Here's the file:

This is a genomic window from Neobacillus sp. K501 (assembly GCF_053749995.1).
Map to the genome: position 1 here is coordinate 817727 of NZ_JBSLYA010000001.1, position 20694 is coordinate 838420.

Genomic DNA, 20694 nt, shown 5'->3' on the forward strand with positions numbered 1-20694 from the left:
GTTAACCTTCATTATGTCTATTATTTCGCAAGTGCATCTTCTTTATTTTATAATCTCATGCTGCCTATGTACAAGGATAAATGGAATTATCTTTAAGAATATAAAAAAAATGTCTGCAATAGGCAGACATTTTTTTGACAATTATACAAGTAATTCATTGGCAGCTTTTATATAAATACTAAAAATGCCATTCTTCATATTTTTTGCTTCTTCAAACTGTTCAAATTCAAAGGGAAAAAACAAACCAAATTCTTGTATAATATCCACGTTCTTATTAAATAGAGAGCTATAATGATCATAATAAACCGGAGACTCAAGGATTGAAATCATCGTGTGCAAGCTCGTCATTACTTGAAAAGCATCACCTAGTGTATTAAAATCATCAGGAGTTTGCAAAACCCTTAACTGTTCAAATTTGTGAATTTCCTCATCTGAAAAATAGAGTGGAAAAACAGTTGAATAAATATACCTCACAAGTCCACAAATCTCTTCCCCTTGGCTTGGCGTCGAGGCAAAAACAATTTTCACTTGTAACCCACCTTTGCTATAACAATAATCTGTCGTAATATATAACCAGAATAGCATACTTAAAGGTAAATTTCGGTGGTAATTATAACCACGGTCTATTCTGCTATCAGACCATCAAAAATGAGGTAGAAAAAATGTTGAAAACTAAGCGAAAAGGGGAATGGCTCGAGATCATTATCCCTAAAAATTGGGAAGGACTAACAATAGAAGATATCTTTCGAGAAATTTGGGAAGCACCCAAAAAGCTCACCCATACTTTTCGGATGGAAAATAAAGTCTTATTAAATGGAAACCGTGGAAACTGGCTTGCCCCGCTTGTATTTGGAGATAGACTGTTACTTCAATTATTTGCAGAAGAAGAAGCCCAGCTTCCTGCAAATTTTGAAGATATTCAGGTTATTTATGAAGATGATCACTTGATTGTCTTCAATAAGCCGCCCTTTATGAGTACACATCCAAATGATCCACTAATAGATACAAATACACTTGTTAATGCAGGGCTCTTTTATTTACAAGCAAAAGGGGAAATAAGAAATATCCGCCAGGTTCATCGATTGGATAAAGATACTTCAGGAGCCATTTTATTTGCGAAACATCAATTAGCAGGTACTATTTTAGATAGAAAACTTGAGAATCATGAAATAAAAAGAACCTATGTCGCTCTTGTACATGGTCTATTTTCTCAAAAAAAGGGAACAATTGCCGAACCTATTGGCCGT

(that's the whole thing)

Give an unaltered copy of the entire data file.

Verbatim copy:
This is a genomic window from Neobacillus sp. K501 (assembly GCF_053749995.1).
Map to the genome: position 1 here is coordinate 817727 of NZ_JBSLYA010000001.1, position 20694 is coordinate 838420.

Genomic DNA, 20694 nt, shown 5'->3' on the forward strand with positions numbered 1-20694 from the left:
GTTAACCTTCATTATGTCTATTATTTCGCAAGTGCATCTTCTTTATTTTATAATCTCATGCTGCCTATGTACAAGGATAAATGGAATTATCTTTAAGAATATAAAAAAAATGTCTGCAATAGGCAGACATTTTTTTGACAATTATACAAGTAATTCATTGGCAGCTTTTATATAAATACTAAAAATGCCATTCTTCATATTTTTTGCTTCTTCAAACTGTTCAAATTCAAAGGGAAAAAACAAACCAAATTCTTGTATAATATCCACGTTCTTATTAAATAGAGAGCTATAATGATCATAATAAACCGGAGACTCAAGGATTGAAATCATCGTGTGCAAGCTCGTCATTACTTGAAAAGCATCACCTAGTGTATTAAAATCATCAGGAGTTTGCAAAACCCTTAACTGTTCAAATTTGTGAATTTCCTCATCTGAAAAATAGAGTGGAAAAACAGTTGAATAAATATACCTCACAAGTCCACAAATCTCTTCCCCTTGGCTTGGCGTCGAGGCAAAAACAATTTTCACTTGTAACCCACCTTTGCTATAACAATAATCTGTCGTAATATATAACCAGAATAGCATACTTAAAGGTAAATTTCGGTGGTAATTATAACCACGGTCTATTCTGCTATCAGACCATCAAAAATGAGGTAGAAAAAATGTTGAAAACTAAGCGAAAAGGGGAATGGCTCGAGATCATTATCCCTAAAAATTGGGAAGGACTAACAATAGAAGATATCTTTCGAGAAATTTGGGAAGCACCCAAAAAGCTCACCCATACTTTTCGGATGGAAAATAAAGTCTTATTAAATGGAAACCGTGGAAACTGGCTTGCCCCGCTTGTATTTGGAGATAGACTGTTACTTCAATTATTTGCAGAAGAAGAAGCCCAGCTTCCTGCAAATTTTGAAGATATTCAGGTTATTTATGAAGATGATCACTTGATTGTCTTCAATAAGCCGCCCTTTATGAGTACACATCCAAATGATCCACTAATAGATACAAATACACTTGTTAATGCAGGGCTCTTTTATTTACAAGCAAAAGGGGAAATAAGAAATATCCGCCAGGTTCATCGATTGGATAAAGATACTTCAGGAGCCATTTTATTTGCGAAACATCAATTAGCAGGTACTATTTTAGATAGAAAACTTGAGAATCATGAAATAAAAAGAACCTATGTCGCTCTTGTACATGGTCTATTTTCTCAAAAAAAGGGAACAATTGCCGAACCTATTGGCCGT